I didn’t know Submarine came from a novel going in. I didn’t know it came from the “Great Welsh Novel” until a few minutes ago. I was checking to see if the novel—written by Joe Dunthorne—was YA. Turns out it’s literary fiction, which makes the film adaptation, screenplay by director Ayoade, slightly more interesting, slightly less interesting. Submarine is a coming-of-age story for teenage protagonist and narrator Craig Roberts; he’s just an eighties Welsh kid who reads Nietzsche, literally spies on his parents, and likes a girl (Yasmin Paige). It’s one of those coming-of-age stories where it could be a Cat Stevens-only soundtrack and it’d just work. That sub-genre.
Only Ayoade doesn’t want to rely on the music too much, not soundtrack stuff, because music plays in an interesting way into the narrative. Submarine’s got a very tidy narrative, which makes the film feel like a literary fiction approach to a YA adaptation. It’s just actually more the inverse.
Right away, it’s clear Roberts is going to be a different kind of protagonist. His first big sequence is coldly participating in bullying Lily McCann to impress Paige, only to realize it might not be the best behavior when you consider other people may have feelings. It plays out in the narration and it’s great. Right up until the third act, Submarine is a very impressive character study of a wisening Roberts. It’s just the third act is a bunch of action montages (Ayoade and editors Chris Dickens and Nick Fenton seem to be fans of David Moritz’s excellent Bottle Rocket cutting) and trite resolves. You can be didactic, you just can’t be so obviously didactic, no matter how beautifully muddy Ayoade and cinematographer Erik Wilson shoot the film. The film’s meticulous in its visuals, like they’re going to sustain the narrative.
So it’s confident, which is good. It’s confident and ostensibly ambitious. The ending’s really pat. And cloying. And semi-cops out. But since it’s an adaptation, it was always working towards that ending, which affects whether or not it’s particularly ambitious. It’s enthusiastic.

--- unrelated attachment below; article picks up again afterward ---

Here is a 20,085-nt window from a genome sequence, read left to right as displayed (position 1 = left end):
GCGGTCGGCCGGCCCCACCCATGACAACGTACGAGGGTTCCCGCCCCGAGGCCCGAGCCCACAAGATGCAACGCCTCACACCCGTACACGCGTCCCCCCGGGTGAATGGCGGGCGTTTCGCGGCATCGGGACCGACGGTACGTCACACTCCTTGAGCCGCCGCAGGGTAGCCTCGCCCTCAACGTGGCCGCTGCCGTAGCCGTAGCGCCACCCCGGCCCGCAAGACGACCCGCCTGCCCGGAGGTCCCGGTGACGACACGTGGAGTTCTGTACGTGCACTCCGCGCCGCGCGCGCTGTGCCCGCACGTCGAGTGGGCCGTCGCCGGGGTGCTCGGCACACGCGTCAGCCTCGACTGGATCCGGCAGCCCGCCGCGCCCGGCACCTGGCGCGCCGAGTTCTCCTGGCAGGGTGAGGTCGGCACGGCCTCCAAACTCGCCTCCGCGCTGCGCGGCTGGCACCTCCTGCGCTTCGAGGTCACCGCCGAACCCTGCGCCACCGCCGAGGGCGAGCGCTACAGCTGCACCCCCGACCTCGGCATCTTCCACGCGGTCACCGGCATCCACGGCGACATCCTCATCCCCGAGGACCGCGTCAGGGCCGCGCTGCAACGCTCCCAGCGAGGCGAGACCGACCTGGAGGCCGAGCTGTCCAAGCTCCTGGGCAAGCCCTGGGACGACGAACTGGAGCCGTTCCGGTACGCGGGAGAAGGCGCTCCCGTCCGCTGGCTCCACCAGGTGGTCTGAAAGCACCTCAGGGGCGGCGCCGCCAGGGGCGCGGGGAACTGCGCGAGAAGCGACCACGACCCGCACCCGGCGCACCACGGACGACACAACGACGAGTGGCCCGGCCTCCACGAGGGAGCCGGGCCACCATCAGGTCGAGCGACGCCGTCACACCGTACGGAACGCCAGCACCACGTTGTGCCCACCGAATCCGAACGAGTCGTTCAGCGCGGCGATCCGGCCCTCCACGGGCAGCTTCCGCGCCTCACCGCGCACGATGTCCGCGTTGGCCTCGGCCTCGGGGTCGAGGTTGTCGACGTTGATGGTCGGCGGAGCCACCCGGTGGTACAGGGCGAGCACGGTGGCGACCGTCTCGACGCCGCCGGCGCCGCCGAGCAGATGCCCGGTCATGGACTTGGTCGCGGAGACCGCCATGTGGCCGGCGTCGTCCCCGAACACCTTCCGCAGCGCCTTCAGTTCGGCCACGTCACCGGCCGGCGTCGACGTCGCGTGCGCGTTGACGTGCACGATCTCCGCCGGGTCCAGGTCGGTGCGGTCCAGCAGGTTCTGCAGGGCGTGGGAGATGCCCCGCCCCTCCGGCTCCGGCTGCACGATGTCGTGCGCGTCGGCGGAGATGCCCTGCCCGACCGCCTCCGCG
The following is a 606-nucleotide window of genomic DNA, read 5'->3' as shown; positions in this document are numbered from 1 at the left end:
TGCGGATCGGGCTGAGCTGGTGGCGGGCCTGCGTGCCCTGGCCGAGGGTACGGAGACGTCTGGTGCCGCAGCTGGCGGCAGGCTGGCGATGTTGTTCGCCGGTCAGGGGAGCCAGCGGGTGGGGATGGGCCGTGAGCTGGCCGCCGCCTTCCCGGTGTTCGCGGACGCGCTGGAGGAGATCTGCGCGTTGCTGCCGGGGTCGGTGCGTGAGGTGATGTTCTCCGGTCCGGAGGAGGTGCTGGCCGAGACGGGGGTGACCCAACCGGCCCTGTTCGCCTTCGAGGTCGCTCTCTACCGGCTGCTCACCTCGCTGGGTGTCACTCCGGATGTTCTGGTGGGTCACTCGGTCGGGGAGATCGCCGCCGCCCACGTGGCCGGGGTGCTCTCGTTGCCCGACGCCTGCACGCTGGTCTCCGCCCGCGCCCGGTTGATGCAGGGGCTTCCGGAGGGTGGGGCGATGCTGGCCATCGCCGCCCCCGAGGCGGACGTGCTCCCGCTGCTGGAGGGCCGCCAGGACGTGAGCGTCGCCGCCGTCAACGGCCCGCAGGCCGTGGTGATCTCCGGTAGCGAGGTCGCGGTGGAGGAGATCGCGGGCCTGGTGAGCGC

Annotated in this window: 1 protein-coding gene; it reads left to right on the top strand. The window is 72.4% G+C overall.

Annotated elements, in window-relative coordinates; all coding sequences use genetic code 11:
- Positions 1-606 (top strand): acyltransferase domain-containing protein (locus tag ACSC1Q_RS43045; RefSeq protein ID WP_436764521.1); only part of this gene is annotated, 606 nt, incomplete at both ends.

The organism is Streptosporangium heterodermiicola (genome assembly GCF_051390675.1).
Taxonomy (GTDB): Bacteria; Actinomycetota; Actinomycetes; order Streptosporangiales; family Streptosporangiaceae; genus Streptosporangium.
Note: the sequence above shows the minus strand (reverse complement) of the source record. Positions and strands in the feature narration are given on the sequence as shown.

Great acting throughout. Roberts is a transfixing lead. Paige is fine as his girlfriend, who unfortunately implies more than the conveys since she’s got to remain something of a mystery to Roberts. Though Ayoade doesn’t zoom in on the female characters, with Sally Hawkins (who’s subtly phenomenal) having to do the implying bit too. Submarine’s very much about boys and their dads. Noah Taylor plays Roberts’s dad, whose dreams of televised science communicator success have washed up because he’s too awkward and instead he’s a research drone. He’s great. It’s kind of an easy part because it’s a caricature but Taylor brings depth to it. Eventually. Hawkins is the bored housewife mom trope so it’s even more impressive how great she gets. The inciting action is her ex-boyfriend, a psychic motivational speaker played by Paddy Considine (who’s fine but not special), moving in next door. Old jealousies and flames rekindle, with Roberts trying to keep his world from changing. It’s all very epical, with lots of pseudo-cynically portrayed teenage hijinks. Submarine is an incredibly nostalgic picture, even though it always tries hard to appear stoic.
Some good jokes. Not the eighties kid homophobia, which doesn’t get used for jokes exactly but also doesn’t get examined. It’s just decoration, along with the casual misogyny and whatnot. Submarine, again, is a boy story.
And, outside the confines of that genre, it’s a good one. It’s not original but Ayoade packages it originally. His application of familiar techniques is always inventive, occasionally inspired. The writing is excellent, just not the plotting and then only because the end’s a whiff. Albeit a not ineffective one.